According to PhysRevLett.93.096404 “a single CO group […] modulates the electronic wave functions, acting as a ‘‘chemical scissor’’ along the gold chain, to strongly modify the coherent transport properties of the system”.
Creating the lead file¶
Let’s begin by creating a lead file. A lead file is a simple .xyz file with an extra lattice vector.
The folder $ADFHOME/atomicdata/Molecules/NEGF/Leads contains some pre-defined lead files
For this tutorial the lead will be a single gold atom with a lattice of 2.9 Å (in the x-direction). Let us create this with ADFInput:
In the lattice panel we can specify the lattice vector:
- Set the lattice vector to 2.9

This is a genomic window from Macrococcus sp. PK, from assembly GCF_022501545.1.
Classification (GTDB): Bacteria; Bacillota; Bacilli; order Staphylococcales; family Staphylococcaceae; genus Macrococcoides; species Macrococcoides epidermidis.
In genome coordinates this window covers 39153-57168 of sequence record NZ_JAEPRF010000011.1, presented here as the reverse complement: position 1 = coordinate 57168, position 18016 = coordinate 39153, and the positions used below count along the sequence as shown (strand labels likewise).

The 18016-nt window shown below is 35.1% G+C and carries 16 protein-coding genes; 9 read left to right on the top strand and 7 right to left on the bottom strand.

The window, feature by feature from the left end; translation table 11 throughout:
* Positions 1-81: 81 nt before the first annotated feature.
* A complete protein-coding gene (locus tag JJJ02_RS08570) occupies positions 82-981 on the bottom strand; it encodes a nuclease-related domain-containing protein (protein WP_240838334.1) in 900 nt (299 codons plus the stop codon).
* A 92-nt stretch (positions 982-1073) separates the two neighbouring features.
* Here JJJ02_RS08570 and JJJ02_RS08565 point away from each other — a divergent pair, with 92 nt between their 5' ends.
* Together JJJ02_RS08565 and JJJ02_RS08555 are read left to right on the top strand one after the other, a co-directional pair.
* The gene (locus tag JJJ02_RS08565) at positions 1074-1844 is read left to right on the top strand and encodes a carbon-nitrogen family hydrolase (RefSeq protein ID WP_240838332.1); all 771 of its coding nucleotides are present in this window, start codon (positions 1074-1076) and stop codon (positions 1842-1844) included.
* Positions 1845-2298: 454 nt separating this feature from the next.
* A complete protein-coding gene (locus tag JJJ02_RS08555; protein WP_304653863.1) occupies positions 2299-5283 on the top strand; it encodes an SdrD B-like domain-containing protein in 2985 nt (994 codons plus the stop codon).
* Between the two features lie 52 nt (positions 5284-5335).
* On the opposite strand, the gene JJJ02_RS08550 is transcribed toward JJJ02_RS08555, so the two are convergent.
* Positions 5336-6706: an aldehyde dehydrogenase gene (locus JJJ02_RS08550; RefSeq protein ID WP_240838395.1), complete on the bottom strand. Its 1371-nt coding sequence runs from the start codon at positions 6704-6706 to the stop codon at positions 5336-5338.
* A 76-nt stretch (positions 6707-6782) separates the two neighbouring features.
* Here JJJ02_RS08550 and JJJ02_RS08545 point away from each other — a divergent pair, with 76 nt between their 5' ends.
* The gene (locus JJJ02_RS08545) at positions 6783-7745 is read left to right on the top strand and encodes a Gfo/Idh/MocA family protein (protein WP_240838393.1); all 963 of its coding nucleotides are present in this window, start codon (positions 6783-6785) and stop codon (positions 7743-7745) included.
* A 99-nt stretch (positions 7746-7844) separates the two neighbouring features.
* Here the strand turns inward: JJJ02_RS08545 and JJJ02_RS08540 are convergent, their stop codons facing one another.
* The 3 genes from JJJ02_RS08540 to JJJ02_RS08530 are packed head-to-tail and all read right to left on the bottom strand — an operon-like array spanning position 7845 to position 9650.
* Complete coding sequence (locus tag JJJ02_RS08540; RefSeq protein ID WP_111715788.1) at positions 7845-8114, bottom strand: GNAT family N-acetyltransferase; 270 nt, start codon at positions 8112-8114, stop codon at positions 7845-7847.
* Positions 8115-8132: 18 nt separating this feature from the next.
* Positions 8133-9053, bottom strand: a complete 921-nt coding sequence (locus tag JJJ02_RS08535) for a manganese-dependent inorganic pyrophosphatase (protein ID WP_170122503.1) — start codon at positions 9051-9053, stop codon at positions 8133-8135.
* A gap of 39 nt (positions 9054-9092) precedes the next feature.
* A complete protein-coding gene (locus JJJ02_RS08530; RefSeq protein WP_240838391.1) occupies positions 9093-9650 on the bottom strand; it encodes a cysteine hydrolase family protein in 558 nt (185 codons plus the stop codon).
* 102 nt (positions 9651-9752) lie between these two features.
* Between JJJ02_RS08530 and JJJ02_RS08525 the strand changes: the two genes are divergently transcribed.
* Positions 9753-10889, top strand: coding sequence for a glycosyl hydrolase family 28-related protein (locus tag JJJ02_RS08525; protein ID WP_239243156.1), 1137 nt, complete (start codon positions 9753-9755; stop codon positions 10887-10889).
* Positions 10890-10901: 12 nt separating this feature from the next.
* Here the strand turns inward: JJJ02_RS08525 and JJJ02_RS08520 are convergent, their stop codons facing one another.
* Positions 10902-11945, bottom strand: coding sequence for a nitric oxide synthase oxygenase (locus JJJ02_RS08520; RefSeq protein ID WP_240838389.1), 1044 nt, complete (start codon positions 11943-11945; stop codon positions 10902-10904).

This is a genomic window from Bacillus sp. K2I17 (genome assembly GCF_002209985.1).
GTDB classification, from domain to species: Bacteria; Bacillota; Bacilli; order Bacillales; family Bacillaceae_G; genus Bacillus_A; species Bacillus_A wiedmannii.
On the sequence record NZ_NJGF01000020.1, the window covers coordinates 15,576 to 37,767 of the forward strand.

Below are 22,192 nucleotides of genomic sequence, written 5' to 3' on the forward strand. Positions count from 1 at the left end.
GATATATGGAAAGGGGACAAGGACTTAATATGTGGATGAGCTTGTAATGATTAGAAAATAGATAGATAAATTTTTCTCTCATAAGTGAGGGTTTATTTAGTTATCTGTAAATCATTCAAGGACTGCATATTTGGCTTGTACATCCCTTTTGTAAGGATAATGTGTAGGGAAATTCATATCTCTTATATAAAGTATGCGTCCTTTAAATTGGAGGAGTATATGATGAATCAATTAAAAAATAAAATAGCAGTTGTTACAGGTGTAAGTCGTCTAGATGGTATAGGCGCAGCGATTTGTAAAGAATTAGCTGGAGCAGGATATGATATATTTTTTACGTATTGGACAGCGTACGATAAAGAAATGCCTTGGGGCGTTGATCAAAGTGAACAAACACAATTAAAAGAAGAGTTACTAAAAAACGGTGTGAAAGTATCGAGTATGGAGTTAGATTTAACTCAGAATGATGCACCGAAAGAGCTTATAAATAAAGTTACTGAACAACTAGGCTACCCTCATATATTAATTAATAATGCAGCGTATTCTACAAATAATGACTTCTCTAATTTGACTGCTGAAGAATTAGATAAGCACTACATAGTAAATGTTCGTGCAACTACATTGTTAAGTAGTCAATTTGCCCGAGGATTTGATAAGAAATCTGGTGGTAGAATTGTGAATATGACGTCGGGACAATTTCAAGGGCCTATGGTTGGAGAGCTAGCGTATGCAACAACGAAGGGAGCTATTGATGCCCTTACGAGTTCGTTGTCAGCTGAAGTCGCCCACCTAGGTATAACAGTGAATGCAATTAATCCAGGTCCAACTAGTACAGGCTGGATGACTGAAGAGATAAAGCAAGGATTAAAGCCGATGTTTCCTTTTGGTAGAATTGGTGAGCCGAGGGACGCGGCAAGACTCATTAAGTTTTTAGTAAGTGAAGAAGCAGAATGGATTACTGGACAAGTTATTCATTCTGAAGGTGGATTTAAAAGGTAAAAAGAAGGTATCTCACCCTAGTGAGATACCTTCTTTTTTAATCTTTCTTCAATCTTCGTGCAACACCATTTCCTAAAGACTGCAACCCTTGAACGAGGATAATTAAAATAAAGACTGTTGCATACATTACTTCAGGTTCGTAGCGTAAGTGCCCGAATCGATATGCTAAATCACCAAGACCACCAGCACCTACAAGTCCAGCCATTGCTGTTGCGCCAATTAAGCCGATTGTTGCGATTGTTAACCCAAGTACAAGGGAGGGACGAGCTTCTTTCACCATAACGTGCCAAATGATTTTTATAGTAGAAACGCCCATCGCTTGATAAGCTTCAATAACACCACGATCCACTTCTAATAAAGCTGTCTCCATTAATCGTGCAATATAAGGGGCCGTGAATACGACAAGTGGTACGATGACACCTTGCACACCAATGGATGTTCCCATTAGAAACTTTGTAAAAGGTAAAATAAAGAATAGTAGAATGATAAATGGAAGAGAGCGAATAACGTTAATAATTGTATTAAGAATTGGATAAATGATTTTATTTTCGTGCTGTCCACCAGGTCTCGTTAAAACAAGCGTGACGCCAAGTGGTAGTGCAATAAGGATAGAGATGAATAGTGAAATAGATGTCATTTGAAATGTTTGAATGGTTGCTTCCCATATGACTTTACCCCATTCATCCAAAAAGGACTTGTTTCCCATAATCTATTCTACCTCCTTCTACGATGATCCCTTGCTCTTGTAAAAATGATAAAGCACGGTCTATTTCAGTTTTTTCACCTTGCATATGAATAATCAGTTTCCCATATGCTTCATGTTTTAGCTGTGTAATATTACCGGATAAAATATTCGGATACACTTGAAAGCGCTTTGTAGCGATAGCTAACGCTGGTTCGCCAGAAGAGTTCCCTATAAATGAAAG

We now add the gold atom
- 1. Click on ‘X’2. Select ‘Au’3. Click anywhere in the drawing area to add the gold atom
and set the coordinates of the gold atom to (0,0,0):
- 1. Click on Model → Coordinates2. Set the xyz coordinates on the Au atom to (0,0,0)
We now export this 1D gold chain as an .xyz file:
- Click on File → Export Coordinates…Save the file as “Au_lead.xyz”Close ADFInput File → Close
The .xyz file, defining our lead, should look like this:
1 Au 0.00000000 0.00000000 0.00000000 VEC1 2.90000000 0.00000000 0.00000000
Gold chain transport calculation¶
We are now ready to set up the DFTB-NEGF gold chain calculation:
Import the lead file we just created (‘Au_lead.xyz’):
- Click on the folder icon next to Lead: this will prompt a file dialog windowOpen Au_lead.xyz (the .xyz file you just created)